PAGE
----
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September 1, 2001
Vol. 59
No. 1

California Testing: How Principals Choose Priorities

In California, principals are feeling—and reacting to—the standards crunch. A recent survey shows what changes principals believe will help students make achievement gains.

The principal of an elementary school was waiting for the big vote. To adopt a new reform program for his school, 80 percent of the teaching staff needed to agree to the change. The principal displayed an overhead. "This is the bottom line," he said. "We spent more than $1 million in categorical funds in the past five years." He then held up another graph that showed student achievement during the same five-year period. The graph indicated that, if anything, student achievement had declined. "What we are doing is not working. Even if we don't adopt this program, we must do something."
In California, educators are pursuing school reform with a new urgency. For years, the state has published curricular frameworks for the major subject areas, but in the past three years, California has required students to take the SAT-9, a norm-referenced test designed to show the achievement level of a school's students. Students take the test in the spring; in the fall, an academic performance index lists the scores of each school for every district in the state. These scores indicate how a school's students performed on the test, how much the school improved from the previous year, and where it ranks on the dreaded comparison band. The schools that score well receive monetary incentives, community recognition, and state awards; the schools that do not score well await a less pleasant fate. Schools that score poorly face a potential loss of state funds, and districts with low-scoring schools could eventually be placed under state agency control. The public embarrassment and humiliation of not scoring well cuts deeply into the esteem of the communities.
Although school reformers have debated for years whether mandated state tests are a solution to public education woes, a new study indicates that, for good or bad, the new California state test has captured the attention of educators, who are hustling to find ways to boost achievement in their schools. The study, completed by the Central Valley Educational Research Consortium, examined 118 schools—86 elementary, 15 middle, and 17 high schools—within the 8-county area that makes up California's Central Valley (12 percent of the public schools from 47 different districts). The study looked at districts in the southern half of the valley, an area chosen for its multicultural and socioeconomic mix. The students from the 8 counties are 45 percent Hispanic, 38 percent white, 8 percent Asian, 5 percent African American, 2 percent Filipino, and 1 percent each Pacific Islander and Native American.
The study asked school principals, "What effort, if any, is your school making to improve the education of the lowest-achieving students?" The responses are illuminating.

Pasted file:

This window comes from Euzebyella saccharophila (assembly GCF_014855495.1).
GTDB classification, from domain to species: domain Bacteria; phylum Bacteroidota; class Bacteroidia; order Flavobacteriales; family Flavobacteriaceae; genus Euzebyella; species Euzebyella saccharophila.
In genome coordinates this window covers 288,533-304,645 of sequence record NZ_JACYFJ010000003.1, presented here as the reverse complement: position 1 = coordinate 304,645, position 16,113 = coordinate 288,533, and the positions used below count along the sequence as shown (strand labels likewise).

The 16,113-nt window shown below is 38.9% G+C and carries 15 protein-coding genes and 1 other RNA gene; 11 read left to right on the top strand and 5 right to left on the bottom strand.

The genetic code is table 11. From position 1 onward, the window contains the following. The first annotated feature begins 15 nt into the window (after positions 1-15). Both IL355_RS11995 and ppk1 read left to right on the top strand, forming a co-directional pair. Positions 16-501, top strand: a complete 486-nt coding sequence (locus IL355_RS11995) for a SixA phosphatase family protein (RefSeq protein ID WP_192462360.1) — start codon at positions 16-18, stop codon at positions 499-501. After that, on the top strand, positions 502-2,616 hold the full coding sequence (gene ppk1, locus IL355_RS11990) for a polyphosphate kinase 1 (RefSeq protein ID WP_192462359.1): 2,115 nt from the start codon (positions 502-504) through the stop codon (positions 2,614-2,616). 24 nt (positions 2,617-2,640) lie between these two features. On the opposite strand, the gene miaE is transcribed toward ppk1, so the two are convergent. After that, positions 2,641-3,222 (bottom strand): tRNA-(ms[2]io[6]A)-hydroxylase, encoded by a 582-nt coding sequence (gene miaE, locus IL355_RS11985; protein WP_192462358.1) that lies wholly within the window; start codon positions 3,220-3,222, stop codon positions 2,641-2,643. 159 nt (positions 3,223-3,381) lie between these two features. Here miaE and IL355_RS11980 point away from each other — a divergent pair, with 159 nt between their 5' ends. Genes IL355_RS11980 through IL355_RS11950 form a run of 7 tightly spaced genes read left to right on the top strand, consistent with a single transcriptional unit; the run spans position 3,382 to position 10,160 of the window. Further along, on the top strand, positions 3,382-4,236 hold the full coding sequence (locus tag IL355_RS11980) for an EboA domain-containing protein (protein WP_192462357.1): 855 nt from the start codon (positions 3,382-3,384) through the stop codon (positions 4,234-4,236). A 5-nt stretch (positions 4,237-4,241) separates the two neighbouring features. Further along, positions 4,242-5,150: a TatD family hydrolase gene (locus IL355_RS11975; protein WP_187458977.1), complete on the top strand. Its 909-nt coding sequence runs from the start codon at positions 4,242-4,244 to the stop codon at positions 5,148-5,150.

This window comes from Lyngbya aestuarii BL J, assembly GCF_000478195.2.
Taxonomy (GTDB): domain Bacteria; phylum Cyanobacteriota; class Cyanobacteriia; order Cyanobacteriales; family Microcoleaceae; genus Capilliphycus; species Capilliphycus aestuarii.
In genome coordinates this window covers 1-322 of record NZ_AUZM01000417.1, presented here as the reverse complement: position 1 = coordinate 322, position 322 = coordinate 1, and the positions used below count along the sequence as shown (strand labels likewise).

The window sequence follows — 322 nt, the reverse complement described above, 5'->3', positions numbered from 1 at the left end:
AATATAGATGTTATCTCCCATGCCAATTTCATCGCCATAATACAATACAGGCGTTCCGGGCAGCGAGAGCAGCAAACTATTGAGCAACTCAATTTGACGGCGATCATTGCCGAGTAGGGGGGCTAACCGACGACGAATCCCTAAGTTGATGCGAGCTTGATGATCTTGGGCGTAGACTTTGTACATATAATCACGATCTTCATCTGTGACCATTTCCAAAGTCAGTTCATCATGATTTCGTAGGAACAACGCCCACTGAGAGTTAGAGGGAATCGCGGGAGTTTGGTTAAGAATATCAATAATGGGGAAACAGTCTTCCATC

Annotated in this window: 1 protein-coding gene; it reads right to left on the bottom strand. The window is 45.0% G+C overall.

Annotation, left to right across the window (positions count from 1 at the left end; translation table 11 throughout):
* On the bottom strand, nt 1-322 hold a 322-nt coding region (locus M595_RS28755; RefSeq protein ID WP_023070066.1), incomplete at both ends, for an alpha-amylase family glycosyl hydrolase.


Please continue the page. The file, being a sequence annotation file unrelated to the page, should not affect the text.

Student-Centered Learning

  • Look at the data. Even schools that were only in the beginning stages of initiating new programs had started analyzing data to identify student needs. Schools that had gone a step farther in creating an intervention program or individualizing curriculum targeted their students primarily from test score results.In some cases, the school created an after-school program or pushed for an extended school year. The most common response, however, was that the school changed how students were taught during the school day—both by modifying the curriculum to include more individualized instruction and by creating special programs that allowed teachers to use their instructional time better.
  • Identify a reading program. Principals identified a variety of programs—often skills- or phonics-based—to help students with reading. Many principals hired reading specialists. Although we found no consensus as to which program was best, principals identified programs that taught reading in a systematic way.
  • Expand the schedule. Finally, to emphasize reading and math, schools were carving up the traditional teaching day into new configurations. Traditional pullout programs were still common, but principals were also making more radical alterations. One principal used what he called "cycling"—or looping—in which a few primary teachers kept the same students for two years. A more common approach was to designate an uninterrupted reading or math block in the morning. Some principals grouped the entire school by ability during this time. Instead of one 3rd grade teacher teaching reading to all her students, for example, students went to different teachers for their reading instruction on the basis of their test scores.The most typical program was the extended day, implemented by 61 percent of the principals. Activities included after-school tutoring, homework clubs, and remedial programs. In most cases, the school targeted students on the basis of their test scores and assigned students to different teachers or sections, depending on their identified weaknesses. In the most typical extended-day program, students worked in small groups with a teacher on either reading or math until they came up to grade level.Although extended-day programs were common, principals looked to other ways to extend the learning time for students. Some principals extended the school year, created intercession classes, and offered Saturday school. California's monetary incentives for pursuing these options helped, but beyond financial incentives, principals knew that students needed more time to master the curriculum.

Aligning the Curriculum to Standards

Many principals (42 percent) wanted to focus on curriculum articulation. They described the different levels of articulation—promoting better "horizontal" articulation at the local or district level and "vertical" articulation among various grade levels at their school. But they mainly "focused on the written, taught, and tested curriculum" and wanted to make sure that the curriculum was properly aligned. They used the words "teaching to the test" about as frequently as "teaching to the standards."
One teacher described how the school used the tests to articulate the curriculum:After looking at the test, I could see holes big enough to drive a truck through. . . . The teachers took the [student] scores and compared them against the test, question by question.What teachers found, for example, was that students were unfamiliar with nonfiction, which was commonly included on the test. The solution was to embed content-related reading selections into the curriculum.